Documentation of an organizational structure that delineates channels of communication and represents institutional commitment to the educational entity is critical for success. According to The Joint Commission, this type of documentation is equally important for both small and large health care organizations (18). Health care and business experts overwhelmingly agree that documentation of the process of providing services is a critical factor in clear communication and provides a solid basis from which to deliver quality diabetes education. In 2010, The Joint Commission published the Disease-Specific Care Certification Manual, which outlines standards and performance measurements for chronic care programs and disease management services, including “Supporting Self-Management” (18).
The provider(s) of DSME will seek ongoing input from external stakeholders and experts in order to promote program quality.
For both individual and group providers of DSME and DSMS, external input is vital to maintaining an up-to-date, effective program. Broad participation of community stakeholders, including individuals with diabetes, health professionals, and community interest groups, will increase the program’s knowledge of the local population and allow the provider to better serve the community. Often, but not always, this external input is best achieved by the establishment of a formal advisory board. The DSME and DSMS provider(s) must have a documented plan for seeking outside input and acting on it.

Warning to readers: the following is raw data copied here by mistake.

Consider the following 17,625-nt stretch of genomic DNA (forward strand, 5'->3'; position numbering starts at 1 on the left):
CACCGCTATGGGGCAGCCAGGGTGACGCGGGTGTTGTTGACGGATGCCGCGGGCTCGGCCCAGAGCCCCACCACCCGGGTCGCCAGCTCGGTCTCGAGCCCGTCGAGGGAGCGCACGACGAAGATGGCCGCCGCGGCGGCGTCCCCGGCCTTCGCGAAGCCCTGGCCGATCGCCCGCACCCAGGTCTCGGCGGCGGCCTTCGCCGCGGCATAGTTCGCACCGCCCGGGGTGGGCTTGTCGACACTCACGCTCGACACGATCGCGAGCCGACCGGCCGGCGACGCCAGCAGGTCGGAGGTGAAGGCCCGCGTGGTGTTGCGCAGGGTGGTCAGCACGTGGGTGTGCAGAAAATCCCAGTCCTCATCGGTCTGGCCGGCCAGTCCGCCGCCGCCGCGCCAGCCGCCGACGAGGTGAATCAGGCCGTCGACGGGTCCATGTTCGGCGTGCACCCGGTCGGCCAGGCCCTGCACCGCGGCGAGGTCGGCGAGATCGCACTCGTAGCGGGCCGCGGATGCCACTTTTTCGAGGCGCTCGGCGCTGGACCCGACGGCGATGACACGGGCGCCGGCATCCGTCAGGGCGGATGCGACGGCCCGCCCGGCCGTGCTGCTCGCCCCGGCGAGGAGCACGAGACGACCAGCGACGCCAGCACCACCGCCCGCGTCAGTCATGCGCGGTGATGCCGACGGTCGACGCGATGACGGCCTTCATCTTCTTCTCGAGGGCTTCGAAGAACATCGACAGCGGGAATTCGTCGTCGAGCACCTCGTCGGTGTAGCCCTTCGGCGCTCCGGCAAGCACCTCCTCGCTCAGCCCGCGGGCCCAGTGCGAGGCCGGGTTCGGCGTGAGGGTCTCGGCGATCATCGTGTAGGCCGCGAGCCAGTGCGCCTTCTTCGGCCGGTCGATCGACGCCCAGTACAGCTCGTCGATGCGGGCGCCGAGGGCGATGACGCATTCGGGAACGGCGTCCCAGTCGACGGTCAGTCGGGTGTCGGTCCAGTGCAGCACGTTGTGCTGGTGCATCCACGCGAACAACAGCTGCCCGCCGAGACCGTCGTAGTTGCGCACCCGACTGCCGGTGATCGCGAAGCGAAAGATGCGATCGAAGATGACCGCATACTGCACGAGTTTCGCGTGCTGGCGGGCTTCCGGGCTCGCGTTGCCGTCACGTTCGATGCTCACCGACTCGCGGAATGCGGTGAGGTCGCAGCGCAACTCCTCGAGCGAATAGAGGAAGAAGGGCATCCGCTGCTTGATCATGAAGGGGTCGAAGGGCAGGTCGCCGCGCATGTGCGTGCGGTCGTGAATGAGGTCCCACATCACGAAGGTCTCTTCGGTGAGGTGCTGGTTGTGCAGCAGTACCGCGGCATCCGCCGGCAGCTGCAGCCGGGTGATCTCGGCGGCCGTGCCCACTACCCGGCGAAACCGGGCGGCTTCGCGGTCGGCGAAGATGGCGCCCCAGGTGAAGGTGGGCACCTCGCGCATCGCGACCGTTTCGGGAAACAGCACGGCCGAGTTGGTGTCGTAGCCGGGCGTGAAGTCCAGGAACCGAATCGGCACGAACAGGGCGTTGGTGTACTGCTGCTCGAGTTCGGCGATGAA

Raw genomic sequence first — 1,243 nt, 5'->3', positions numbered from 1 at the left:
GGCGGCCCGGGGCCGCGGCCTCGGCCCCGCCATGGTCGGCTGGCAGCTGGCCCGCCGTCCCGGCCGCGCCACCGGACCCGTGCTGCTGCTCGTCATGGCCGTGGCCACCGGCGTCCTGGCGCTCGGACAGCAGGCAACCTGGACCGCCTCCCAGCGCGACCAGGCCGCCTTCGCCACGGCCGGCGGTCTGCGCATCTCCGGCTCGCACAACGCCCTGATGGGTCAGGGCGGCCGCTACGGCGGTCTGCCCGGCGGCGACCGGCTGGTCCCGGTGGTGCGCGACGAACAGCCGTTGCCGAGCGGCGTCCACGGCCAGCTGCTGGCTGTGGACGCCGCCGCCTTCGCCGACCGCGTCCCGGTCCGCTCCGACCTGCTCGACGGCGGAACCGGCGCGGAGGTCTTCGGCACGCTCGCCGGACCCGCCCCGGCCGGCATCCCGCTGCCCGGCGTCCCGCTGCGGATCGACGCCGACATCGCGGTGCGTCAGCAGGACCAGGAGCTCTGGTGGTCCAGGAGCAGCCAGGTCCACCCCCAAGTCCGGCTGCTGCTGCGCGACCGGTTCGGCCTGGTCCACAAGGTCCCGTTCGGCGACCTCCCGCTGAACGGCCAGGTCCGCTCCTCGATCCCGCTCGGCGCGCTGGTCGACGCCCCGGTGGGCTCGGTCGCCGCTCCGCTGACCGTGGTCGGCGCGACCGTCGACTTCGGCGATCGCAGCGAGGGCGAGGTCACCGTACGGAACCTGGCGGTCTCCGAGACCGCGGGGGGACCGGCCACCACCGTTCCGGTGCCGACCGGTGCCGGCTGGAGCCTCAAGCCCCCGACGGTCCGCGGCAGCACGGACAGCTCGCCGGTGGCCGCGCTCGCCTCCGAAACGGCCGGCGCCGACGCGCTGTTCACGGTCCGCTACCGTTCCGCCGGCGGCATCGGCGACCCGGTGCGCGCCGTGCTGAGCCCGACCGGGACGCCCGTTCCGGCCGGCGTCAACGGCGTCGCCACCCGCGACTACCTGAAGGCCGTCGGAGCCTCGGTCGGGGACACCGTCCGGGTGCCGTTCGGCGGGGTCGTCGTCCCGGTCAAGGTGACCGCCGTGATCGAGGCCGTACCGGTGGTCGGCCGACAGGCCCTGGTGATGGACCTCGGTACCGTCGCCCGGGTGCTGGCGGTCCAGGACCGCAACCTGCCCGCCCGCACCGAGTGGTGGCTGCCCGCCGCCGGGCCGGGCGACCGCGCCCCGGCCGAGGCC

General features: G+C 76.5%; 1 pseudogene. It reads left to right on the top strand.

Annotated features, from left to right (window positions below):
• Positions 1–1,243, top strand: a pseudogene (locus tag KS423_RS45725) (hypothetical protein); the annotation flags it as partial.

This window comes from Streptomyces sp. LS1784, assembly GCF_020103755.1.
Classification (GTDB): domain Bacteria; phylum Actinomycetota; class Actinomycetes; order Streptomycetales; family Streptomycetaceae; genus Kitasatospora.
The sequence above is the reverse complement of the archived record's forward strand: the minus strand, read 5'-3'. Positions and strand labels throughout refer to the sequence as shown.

The goal of external input and discussion in the program planning process is to foster ideas that will enhance the quality of the DSME and/or DSMS being provided, while building bridges to key stakeholders (19). The result is effective, dynamic DSME that is patient centered, more responsive to consumer-identified needs and the needs of the community, more culturally relevant, and more appealing to consumers (17,19,20).
The provider(s) of DSME will determine who to serve, how best to deliver diabetes education to that population, and what resources can provide ongoing support for that population.